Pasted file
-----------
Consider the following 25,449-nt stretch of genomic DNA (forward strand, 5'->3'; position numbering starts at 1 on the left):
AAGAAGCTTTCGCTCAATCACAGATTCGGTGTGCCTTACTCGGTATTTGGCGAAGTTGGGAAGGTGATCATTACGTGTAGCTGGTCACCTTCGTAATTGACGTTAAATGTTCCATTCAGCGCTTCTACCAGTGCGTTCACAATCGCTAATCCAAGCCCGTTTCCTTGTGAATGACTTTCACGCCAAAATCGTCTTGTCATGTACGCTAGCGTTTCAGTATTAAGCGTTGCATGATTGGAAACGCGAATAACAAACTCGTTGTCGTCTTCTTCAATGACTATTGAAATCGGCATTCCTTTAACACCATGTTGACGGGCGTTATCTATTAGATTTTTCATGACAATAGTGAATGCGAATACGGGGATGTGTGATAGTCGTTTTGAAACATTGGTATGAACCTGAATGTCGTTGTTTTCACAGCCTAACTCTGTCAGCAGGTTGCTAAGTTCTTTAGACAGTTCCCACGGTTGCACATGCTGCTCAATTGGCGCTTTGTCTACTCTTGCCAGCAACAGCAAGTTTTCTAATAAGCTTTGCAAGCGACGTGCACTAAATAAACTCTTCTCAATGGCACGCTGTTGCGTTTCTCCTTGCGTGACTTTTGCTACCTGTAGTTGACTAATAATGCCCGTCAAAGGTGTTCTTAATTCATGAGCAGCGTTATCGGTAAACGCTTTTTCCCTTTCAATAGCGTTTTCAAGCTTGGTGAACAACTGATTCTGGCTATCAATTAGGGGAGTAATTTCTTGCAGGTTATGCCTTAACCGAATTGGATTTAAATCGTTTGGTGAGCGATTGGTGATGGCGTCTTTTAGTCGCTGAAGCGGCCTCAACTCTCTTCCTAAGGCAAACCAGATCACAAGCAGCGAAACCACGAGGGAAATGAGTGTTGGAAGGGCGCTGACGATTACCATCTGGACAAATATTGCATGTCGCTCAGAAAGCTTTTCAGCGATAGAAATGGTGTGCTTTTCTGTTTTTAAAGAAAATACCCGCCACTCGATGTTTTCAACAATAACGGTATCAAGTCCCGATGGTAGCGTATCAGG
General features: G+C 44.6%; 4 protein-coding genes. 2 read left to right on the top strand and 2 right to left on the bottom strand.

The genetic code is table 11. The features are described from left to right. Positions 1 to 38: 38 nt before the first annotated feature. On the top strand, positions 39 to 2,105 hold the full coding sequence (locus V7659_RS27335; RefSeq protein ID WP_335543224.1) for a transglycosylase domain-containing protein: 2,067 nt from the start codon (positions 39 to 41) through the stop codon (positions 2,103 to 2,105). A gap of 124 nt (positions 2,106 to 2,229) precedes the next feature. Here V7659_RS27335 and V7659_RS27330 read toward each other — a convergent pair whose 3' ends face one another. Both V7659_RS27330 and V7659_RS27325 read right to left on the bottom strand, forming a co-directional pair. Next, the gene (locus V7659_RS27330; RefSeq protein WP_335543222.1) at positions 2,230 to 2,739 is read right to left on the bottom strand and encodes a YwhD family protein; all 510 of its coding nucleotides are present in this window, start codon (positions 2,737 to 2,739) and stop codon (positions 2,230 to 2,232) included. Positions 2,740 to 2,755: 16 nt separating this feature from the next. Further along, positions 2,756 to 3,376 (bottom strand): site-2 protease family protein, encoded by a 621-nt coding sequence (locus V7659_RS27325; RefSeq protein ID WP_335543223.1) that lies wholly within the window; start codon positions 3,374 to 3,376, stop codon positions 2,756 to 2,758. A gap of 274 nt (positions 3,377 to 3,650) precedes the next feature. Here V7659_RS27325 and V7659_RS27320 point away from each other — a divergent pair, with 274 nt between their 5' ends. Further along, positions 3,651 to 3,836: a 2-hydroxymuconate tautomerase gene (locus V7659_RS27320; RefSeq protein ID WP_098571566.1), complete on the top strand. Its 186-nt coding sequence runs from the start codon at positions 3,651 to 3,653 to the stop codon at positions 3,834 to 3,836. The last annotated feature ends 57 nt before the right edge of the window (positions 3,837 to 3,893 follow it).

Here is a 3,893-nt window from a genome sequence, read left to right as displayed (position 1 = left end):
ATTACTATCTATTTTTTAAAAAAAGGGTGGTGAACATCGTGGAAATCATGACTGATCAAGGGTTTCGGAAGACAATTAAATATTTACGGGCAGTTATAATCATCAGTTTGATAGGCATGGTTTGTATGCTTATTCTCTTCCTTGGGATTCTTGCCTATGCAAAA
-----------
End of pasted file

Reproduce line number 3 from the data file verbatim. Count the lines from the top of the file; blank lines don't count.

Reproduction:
General features: G+C 44.6%; 4 protein-coding genes. 2 read left to right on the top strand and 2 right to left on the bottom strand.